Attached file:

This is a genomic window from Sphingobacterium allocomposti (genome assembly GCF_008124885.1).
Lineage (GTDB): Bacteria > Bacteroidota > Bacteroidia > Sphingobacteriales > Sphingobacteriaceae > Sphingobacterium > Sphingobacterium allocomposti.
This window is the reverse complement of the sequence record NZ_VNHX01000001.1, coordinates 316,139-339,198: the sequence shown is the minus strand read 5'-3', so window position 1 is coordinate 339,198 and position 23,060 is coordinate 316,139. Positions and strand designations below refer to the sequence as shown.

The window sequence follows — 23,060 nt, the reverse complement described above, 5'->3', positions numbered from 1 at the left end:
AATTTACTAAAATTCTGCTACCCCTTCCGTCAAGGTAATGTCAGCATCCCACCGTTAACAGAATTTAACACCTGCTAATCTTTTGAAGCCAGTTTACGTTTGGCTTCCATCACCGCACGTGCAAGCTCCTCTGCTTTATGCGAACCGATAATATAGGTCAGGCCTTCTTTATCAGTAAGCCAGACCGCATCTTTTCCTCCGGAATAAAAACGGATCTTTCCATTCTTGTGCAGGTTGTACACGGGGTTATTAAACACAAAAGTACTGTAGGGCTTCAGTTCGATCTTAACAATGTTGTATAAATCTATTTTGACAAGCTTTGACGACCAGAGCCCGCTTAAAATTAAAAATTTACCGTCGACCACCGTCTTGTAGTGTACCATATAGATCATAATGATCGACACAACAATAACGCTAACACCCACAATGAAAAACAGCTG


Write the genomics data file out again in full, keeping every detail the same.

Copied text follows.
This is a genomic window from Sphingobacterium allocomposti (genome assembly GCF_008124885.1).
Lineage (GTDB): Bacteria > Bacteroidota > Bacteroidia > Sphingobacteriales > Sphingobacteriaceae > Sphingobacterium > Sphingobacterium allocomposti.
This window is the reverse complement of the sequence record NZ_VNHX01000001.1, coordinates 316,139-339,198: the sequence shown is the minus strand read 5'-3', so window position 1 is coordinate 339,198 and position 23,060 is coordinate 316,139. Positions and strand designations below refer to the sequence as shown.

The window sequence follows — 23,060 nt, the reverse complement described above, 5'->3', positions numbered from 1 at the left end:
AATTTACTAAAATTCTGCTACCCCTTCCGTCAAGGTAATGTCAGCATCCCACCGTTAACAGAATTTAACACCTGCTAATCTTTTGAAGCCAGTTTACGTTTGGCTTCCATCACCGCACGTGCAAGCTCCTCTGCTTTATGCGAACCGATAATATAGGTCAGGCCTTCTTTATCAGTAAGCCAGACCGCATCTTTTCCTCCGGAATAAAAACGGATCTTTCCATTCTTGTGCAGGTTGTACACGGGGTTATTAAACACAAAAGTACTGTAGGGCTTCAGTTCGATCTTAACAATGTTGTATAAATCTATTTTGACAAGCTTTGACGACCAGAGCCCGCTTAAAATTAAAAATTTACCGTCGACCACCGTCTTGTAGTGTACCATATAGATCATAATGATCGACACAACAATAACGCTAACACCCACAATGAAAAACAGCTG